Once a scriptwriter ‘adapts’ a well-loved, much-studied ‘classic’ for the screen and casting directors and a production team get going on it, then they must expect some pretty close scrutiny from those of their audience who have actually read the book, rather than simply seen the previous TV version (and nine times out of ten there will have been a previous TV version – often within the last decade, which raises cries of ‘why another so soon?’, as well it might).
The latest offering from the BBC, Larkrise to Candleford, has been baffling us all (see, eg, Elaine’s Random Jottings and Maureen’s Random Distractions here and, more generally, here).
Apart from the obvious overlap of actors (and thanks to Elaine for providing a comprehensive list), which turns Cranford/Sense and Sensibility/Lark Rise into a kind of vast, bonnetted, Ven Diagram – can there really be such a small pool of costume-thesps for these casting people to choose from? – the main source of anxiety is the transformation of what is essentially a collection of autobiographical vignettes and vivid accounts of fast-disappearing country ways into a long-running period soap (there's talk of a 'second series' already), with a newly fashioned narrative thread, specially created ‘comedy’ characters and (as Diane so pertinently commented) a complete lack of authentic muck and filth.
It is very wholesome and pretty and easy to watch and will no doubt be essential, cosy, family viewing, here as much as anywhere else, but Lark Rise to Candleford it most certainly ain’t.
Here’s my well-thumbed copy from the 1970s, just to prove that I know what I’m talking about here!
Re mud (and I speak as something of an expert on the subject ) - this is one of the many reasons (but an important one) that the Amanda Root/Ciaran Hinds version of Persuasion remains one of my all-time favourites. It's gloriously mud-spattered. The characters go for a long walk and the backs of the dresses and the men's coats are filthy. Which rings entirely true. When you consider the effort involved in laundering in those days, it’s very likely that the general condition of the average sprigged muslin dress, let alone cloaks and coats, was pretty grubby most of the time.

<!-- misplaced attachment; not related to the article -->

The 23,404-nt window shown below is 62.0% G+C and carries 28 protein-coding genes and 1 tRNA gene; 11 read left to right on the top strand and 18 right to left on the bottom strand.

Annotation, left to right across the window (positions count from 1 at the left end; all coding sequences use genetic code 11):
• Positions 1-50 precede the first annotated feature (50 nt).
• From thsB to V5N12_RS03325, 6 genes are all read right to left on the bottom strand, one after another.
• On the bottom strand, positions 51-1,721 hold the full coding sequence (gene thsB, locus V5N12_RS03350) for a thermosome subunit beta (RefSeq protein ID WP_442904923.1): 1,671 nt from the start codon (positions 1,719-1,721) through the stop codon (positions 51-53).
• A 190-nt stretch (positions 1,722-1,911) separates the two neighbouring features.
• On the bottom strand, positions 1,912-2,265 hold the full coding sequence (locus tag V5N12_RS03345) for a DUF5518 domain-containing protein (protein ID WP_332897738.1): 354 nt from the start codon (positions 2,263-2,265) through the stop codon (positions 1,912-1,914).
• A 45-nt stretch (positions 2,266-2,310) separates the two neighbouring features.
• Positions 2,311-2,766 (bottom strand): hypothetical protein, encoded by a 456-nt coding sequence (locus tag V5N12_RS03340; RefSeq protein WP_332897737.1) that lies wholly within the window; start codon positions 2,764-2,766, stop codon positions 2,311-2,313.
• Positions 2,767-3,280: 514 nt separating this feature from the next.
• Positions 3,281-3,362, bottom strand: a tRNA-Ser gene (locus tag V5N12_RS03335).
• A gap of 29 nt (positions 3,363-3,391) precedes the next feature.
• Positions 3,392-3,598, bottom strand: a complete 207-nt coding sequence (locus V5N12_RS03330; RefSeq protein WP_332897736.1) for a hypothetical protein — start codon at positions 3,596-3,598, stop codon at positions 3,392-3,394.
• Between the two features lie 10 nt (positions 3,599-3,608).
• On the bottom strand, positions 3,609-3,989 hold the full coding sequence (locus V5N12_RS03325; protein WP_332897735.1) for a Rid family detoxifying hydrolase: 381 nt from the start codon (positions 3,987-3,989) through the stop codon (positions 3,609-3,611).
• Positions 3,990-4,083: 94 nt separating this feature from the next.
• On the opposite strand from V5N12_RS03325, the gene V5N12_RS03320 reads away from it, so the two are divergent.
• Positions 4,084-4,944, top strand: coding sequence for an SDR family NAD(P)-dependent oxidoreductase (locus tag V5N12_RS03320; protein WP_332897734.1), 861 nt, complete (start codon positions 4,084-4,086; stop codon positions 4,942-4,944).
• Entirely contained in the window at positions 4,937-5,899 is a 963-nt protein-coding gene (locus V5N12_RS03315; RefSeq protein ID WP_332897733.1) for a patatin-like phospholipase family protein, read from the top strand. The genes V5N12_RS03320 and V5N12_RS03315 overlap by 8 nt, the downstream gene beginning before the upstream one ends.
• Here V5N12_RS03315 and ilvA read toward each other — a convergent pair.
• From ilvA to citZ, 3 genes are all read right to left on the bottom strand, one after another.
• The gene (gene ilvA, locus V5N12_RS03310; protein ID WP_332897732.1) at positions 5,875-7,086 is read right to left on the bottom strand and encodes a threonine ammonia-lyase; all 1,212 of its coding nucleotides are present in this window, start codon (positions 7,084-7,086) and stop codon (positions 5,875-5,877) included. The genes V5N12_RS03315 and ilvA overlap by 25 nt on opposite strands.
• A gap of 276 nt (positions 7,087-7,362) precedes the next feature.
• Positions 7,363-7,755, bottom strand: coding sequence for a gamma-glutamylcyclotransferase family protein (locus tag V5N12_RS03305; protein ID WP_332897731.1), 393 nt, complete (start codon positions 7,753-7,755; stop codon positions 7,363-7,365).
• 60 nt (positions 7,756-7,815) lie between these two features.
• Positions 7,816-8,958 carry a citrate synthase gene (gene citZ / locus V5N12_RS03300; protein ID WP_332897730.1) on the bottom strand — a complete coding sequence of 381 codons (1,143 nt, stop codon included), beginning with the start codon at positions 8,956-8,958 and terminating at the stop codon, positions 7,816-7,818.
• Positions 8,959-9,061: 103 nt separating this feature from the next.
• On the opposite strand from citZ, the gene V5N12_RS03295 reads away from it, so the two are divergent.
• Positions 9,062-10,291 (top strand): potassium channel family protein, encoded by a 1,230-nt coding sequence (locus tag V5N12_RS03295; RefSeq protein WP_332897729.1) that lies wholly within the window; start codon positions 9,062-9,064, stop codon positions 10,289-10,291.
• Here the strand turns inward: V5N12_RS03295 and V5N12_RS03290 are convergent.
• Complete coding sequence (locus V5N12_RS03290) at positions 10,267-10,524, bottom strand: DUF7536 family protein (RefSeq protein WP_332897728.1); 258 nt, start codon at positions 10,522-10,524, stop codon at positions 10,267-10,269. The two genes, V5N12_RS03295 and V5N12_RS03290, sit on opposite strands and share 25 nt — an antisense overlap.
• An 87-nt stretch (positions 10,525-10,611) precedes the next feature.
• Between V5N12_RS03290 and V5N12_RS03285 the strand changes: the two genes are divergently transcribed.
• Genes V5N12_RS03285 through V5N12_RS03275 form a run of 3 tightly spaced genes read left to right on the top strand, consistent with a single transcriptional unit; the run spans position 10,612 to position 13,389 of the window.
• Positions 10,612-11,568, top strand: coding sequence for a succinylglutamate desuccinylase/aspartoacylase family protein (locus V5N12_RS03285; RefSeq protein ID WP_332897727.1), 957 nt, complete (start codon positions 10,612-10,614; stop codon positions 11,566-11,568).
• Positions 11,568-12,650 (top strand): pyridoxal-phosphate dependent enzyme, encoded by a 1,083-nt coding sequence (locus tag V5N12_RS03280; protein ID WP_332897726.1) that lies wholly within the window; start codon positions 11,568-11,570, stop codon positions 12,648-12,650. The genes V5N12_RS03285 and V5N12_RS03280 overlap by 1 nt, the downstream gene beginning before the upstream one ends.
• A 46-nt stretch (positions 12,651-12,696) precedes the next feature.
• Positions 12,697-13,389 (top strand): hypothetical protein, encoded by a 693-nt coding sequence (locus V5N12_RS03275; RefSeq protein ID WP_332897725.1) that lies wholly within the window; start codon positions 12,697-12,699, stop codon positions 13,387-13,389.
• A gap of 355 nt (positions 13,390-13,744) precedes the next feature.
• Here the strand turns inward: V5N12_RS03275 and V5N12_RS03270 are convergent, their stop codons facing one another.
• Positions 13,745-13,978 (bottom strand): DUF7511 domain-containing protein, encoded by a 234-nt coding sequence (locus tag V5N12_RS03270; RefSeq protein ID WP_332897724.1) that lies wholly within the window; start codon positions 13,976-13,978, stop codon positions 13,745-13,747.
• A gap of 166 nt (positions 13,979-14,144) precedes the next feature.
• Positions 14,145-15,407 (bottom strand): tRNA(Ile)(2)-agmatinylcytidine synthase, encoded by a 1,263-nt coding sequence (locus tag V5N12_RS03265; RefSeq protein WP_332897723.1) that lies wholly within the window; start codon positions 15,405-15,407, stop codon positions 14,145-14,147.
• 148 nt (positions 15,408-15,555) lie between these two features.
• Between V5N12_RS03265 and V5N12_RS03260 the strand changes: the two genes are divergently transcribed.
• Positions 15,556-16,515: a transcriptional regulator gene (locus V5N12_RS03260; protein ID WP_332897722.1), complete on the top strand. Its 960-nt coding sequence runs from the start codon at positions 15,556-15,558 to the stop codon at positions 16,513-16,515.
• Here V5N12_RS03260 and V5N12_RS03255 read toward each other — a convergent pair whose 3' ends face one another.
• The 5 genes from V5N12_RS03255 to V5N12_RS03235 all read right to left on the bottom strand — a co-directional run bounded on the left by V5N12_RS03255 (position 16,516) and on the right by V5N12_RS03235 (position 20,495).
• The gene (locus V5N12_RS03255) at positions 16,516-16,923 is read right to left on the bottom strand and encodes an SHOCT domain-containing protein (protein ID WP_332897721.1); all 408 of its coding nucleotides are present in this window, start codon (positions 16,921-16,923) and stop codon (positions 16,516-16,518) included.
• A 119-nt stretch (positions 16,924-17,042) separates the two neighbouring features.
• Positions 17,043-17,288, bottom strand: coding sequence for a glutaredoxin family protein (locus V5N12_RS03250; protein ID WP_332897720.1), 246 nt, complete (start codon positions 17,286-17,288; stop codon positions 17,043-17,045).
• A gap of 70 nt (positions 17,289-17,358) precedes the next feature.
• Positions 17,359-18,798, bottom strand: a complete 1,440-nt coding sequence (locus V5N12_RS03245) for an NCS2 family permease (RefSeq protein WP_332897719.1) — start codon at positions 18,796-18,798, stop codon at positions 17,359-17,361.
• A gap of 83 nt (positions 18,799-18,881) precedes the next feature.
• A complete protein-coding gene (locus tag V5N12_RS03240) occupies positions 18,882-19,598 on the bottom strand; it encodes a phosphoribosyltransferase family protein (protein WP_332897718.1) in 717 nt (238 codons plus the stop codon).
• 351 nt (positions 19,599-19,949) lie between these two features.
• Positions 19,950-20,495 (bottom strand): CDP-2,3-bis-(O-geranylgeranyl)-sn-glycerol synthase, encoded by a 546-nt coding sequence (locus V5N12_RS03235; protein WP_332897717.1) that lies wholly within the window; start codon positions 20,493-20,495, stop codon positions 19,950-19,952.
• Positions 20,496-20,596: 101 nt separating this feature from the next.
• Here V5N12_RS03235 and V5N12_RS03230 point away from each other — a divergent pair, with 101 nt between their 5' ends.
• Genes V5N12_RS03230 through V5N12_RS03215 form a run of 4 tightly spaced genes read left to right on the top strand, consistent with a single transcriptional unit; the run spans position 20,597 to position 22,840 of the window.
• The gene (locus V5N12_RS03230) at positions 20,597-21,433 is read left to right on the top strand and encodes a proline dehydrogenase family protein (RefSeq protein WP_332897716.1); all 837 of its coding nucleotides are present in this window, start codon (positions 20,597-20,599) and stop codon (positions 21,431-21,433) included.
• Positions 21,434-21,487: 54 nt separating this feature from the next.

And while on the subject of Jane Austen: I’d always considered myself something of a Janeite.
35 years [eek - so many!] years of reading her novels; enthusiastic study of them at school and university; subsequent immersion in biographies and letters; plus annual re-reading (or dipping-into, at the very least) of one or another of her works – oh, and an awful lot of viewing hours of television adaptations, of course . . . Surely I could claim to be a bit of a bona fide fan?
Well, so I thought until I dipped my toe into Internet Janeism and – woah! – my interest is mild to the point of borderline non-existent when compared with the passion for the subject displayed on a zillion or so blogs and websites devoted to the Blessed Jane. A huge number are based in the US. Some are indescribably awful (to my English eyes, anyway – sorry!), but here’s a rather lovely one, Jane Austen Today , which gives a flavour of the best (and links to many, many more).
(Warning: Don’t even think of going there if you haven’t quite a lot of time on your hands, though – it’s dangerously easy to disappear into CyberJane-land and not re-emerge for hours and hours. If you dare to visit and you come back in one piece – do please recount your adventures in a comment here!)